This section is from the book "Save It For Winter.", by Frederick Fry Rockwell. Also available from Amazon: Save It For Winter; Modern Methods Of Canning, Dehydrating, Preserving And Storing Vegetables And Fruit For Winter Use, With Comments On The Best ... For Saving, And When And How To Grow Them.
Wash and string the beans, but do not break them. Cover them with cold water and boil them ten minutes. Drain off the water, and then immediately pour boiling water over them. Salt them as for table use and boil them until they are tender. Skim out the beans and place them in jars, while the beans are boiling-hot, cover them with boiling vinegar sweetened and spiced to suit the taste, and seal the jars at once.
Remove with a knife the outer skins of small silver-skinned onions so that each is white and clean; put the onions into a brine strong enough to bear up an egg, and let them stand twenty-four hours. Drain them and place them in jars, putting in thin layers made up of horseradish, cinnamon bark, cloves, and a little cayenne pepper. Heat to the boiling-point a gallon of vinegar and a quart of brown sugar; pour the boiling syrup into the jars until they overflow, and seal the jars at once.
Note: In making the seasoning use these proportions: Half a teaspoonful of cayenne pepper, two teaspoonfuls of chopped horseradish, two teaspoonfuls of cloves, four teaspoonfuls of cinnamon bark.
Boil the beets in water until they are tender, and then put them into jars. Measure out equal parts of good cider vinegar and water, and add a little sugar and salt. Heat this mixture, pour it over the beets while it is boiling-hot, and seal the jars at once.
Chop together two quarts of green tomatoes, twelve small cucumbers, four green peppers, a small head of cabbage, six onions, and a quart of string beans. Let the mixture stand in a covered enamel pan over night. In the morning put the mixture into a pan with alternate layers of salt, using a cupful of salt, and reserving enough for the last layer. After this has stood twelve hours, drain it. To a gallon of vinegar add a table-spoonful each of celery seed, mustard, all-spice, pepper and cloves; heat the mixture to the boiling-point, add the vegetables, and cook them until they are tender. Seal the chow chow in jars.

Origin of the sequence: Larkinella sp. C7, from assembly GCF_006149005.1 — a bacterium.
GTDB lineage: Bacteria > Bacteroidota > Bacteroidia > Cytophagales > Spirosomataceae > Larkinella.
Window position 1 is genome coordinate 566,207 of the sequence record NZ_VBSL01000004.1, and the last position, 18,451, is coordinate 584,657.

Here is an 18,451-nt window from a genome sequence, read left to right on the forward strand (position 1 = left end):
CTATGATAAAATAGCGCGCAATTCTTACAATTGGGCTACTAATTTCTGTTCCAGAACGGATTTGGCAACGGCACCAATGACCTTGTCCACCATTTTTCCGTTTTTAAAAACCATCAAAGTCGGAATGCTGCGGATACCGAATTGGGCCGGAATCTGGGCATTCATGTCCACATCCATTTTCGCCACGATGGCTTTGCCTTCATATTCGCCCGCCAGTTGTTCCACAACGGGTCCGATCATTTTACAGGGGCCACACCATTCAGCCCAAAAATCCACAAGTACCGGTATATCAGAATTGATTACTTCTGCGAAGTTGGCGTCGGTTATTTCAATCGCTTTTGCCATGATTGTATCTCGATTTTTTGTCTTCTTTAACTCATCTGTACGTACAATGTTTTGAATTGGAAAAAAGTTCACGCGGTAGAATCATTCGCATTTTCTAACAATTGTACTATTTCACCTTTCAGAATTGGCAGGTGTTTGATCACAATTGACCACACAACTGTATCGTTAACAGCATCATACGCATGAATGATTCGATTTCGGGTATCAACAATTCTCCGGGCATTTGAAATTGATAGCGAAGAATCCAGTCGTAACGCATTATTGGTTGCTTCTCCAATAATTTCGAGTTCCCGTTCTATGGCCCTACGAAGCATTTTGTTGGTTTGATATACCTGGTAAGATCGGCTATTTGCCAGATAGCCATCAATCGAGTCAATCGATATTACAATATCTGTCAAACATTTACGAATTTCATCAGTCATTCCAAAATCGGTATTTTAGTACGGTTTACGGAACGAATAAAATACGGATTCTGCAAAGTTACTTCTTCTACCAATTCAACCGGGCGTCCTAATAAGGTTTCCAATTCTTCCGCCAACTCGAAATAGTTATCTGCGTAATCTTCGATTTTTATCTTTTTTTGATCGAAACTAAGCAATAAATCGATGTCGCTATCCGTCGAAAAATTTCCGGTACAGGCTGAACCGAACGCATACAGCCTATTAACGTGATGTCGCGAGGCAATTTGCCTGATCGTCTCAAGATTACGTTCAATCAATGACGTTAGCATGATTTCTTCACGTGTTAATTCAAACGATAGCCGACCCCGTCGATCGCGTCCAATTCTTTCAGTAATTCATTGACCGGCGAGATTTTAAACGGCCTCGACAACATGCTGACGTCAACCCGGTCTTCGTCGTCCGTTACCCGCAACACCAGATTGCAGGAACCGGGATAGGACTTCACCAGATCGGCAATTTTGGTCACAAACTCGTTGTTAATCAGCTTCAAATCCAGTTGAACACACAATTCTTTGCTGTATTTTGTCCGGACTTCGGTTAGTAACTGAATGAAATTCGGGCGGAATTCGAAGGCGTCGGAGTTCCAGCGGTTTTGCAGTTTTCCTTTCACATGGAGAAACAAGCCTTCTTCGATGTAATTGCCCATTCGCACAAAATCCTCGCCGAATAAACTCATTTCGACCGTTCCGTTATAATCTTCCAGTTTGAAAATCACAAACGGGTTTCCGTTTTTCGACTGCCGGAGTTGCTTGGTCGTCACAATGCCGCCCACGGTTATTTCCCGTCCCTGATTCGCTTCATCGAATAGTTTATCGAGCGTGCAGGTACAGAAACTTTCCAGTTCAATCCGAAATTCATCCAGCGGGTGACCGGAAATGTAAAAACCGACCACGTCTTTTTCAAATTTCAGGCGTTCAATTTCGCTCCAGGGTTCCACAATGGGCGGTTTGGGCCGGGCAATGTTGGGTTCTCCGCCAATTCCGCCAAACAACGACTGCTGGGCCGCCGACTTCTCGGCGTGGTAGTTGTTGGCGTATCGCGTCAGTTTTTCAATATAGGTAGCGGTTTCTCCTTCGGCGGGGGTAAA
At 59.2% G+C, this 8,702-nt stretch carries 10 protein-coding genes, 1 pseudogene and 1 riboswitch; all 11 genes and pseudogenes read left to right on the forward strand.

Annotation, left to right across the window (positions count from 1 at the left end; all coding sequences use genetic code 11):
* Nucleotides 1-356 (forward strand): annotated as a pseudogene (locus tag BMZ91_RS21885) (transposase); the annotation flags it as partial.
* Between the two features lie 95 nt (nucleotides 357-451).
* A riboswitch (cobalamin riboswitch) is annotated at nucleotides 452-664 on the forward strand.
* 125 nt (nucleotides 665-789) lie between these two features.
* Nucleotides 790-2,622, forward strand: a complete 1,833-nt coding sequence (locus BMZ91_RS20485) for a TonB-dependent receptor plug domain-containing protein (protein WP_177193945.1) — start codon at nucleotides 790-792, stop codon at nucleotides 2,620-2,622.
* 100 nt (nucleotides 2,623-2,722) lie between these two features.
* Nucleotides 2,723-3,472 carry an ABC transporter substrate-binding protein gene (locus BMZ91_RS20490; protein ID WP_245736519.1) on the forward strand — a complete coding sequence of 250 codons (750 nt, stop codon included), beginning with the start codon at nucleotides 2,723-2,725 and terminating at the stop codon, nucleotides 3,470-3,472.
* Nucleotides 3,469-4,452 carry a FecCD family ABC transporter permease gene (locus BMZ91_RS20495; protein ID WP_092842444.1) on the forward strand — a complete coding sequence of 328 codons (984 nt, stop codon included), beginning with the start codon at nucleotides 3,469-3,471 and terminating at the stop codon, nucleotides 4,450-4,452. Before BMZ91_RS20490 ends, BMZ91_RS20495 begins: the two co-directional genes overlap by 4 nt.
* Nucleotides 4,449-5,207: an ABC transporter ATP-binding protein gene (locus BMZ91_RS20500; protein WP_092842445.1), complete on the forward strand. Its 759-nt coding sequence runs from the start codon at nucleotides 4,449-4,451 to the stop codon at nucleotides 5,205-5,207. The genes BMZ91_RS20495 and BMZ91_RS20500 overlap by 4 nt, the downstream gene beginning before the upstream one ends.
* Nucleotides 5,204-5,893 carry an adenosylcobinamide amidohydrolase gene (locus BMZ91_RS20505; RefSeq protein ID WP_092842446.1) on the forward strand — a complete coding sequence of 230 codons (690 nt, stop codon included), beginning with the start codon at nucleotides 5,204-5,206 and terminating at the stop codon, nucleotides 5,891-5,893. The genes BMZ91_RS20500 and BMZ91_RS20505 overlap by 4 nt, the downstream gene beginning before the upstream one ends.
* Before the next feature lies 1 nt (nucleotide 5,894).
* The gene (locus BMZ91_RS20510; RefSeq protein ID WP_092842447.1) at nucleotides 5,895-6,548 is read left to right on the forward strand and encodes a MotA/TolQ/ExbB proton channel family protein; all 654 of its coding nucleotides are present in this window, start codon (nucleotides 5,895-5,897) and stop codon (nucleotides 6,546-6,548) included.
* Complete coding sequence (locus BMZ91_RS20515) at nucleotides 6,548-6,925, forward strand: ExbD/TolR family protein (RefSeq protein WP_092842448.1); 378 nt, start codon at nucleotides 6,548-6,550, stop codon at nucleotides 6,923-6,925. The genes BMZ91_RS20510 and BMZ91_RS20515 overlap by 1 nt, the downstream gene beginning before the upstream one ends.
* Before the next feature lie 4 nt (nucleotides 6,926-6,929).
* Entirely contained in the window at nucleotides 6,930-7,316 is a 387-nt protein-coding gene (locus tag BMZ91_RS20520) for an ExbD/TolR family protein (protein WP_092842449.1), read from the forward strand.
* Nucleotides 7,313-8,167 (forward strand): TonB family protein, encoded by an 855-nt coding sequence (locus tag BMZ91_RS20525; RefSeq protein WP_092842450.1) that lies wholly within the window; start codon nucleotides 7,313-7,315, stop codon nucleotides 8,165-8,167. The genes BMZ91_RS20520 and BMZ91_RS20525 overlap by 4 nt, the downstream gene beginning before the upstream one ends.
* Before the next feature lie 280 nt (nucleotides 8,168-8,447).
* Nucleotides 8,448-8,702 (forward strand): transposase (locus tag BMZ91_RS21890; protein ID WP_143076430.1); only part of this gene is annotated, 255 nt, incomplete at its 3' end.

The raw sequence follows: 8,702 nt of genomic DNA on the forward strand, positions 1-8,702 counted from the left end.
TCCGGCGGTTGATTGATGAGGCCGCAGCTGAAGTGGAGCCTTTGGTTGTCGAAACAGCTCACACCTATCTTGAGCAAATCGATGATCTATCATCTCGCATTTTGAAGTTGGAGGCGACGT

Chop together a peck of green tomatoes, a head of cabbage, eight large onions, and three red or green peppers. Add a cupful of salt and let the mixture stand over night. In the morning drain off the liquid, add two quarts of vinegar, one pound of brown sugar, a quarter of a pound of mustard seed, two tablespoonfuls of cinnamon, two tablespoonfuls of ground black pepper, a quarter of a teaspoonful of cayenne pepper, and a bag containing a tablespoonful of cloves, a tablespoonful of allspice, and two tablespoonfuls of ginger. Boil the mixture for thirty minutes, stirring it frequently to prevent scorching and seal the piccalilli in jars.
Peel and slice a peck of ripe tomatoes, and add six green peppers chopped fine, six onions chopped fine, two tablespoonfuls of cinnamon, two teaspoonfuls of cloves, one tablespoonful of salt, two cupfuls of brown sugar and five cupfuls of vinegar. Boil the mixture two hours, and seal the chili sauce in jars.
Mix together one peck of green sliced tomatoes, six large sliced onions, and one teacupful of salt. Let the mixture stand over night, and in the morning drain off the liquid. Boil the mixture for five minutes in two quarts of water and one quart of vinegar. Drain it again. Boil for fifteen minutes four quarts of vinegar, a quart of brown sugar, half a pound of ground mustard, a tablespoonful of cloves, two tablespoonfuls of cinnamon, two table-spoonfuls of ginger. Put the drained tomatoes and onions in jars, pour over them the boiling liquid, and seal the jars at once.